The Melancholia

Cortney Lamar Charleston

I’ve been known to walk through walls — with a door, through it,

juggling knives                 without handles, my lifelines all

the deeper, as if traced back and forth in red ink on my palms.

And I’m a loaded rifle with a light trigger,     my penis some

redundant device tucked away into cotton drawers. An animal

is proven by the smell of me;         every tooth in my mouth is

a triangle with one angle below freezing, perfect for piercing

flesh — but I make sure to wear my muzzle.                 I make sure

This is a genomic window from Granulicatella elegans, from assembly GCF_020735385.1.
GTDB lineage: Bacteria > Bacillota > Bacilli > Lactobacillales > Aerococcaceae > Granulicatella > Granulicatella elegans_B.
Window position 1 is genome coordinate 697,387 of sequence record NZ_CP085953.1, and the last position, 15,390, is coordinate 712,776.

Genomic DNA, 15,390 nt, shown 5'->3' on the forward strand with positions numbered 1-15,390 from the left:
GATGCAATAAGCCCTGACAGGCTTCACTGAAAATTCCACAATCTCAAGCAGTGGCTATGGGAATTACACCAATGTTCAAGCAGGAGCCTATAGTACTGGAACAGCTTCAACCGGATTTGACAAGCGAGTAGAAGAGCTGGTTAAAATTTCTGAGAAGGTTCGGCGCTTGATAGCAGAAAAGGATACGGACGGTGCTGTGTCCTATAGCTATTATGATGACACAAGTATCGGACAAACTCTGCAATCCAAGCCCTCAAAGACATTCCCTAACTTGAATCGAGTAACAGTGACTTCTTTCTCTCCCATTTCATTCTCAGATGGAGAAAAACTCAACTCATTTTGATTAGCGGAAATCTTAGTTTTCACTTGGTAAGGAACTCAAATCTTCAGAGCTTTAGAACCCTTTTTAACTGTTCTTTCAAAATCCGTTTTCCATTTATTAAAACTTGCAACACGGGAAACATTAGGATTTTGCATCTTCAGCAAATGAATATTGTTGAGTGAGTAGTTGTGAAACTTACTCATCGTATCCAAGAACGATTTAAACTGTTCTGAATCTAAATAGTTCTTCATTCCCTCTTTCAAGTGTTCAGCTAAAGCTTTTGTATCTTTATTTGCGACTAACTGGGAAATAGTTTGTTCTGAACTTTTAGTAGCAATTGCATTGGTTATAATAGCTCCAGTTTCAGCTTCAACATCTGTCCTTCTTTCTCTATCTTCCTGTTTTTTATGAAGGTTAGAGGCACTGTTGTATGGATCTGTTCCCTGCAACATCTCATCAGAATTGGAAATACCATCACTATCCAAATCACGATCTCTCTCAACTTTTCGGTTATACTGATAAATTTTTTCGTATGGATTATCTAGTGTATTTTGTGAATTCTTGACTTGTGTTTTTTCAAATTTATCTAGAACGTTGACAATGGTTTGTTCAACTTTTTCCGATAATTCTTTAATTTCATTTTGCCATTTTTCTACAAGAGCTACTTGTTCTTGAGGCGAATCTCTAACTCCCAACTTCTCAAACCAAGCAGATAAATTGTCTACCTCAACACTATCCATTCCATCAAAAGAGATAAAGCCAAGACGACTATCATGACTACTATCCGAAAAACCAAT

to swallow when the ache splits me: my head is a bottle of Aspirin

with one solitary pill inside, rattling around           like a marble.

I’ve been drinking more and more water. I still can’t swim.

There is only           down. And somehow, I’m the socket and

the scissors in the same: an accidental harm, like a slip-Freudian.

Their words fly through the window of my mouth like     paper

airplanes into a darkening confusion. The howling wind blows me

fist-like, my bones like xylophone bars, but         as I lay sleep

nothing is heard from me except an acclaimed imitation of death.

I haven’t remembered a dream in five years, but I do know

in the back of my throat a man hangs by his neck, swaying when

I speak; I know that,           like a ghost, I walk through walls.

about the author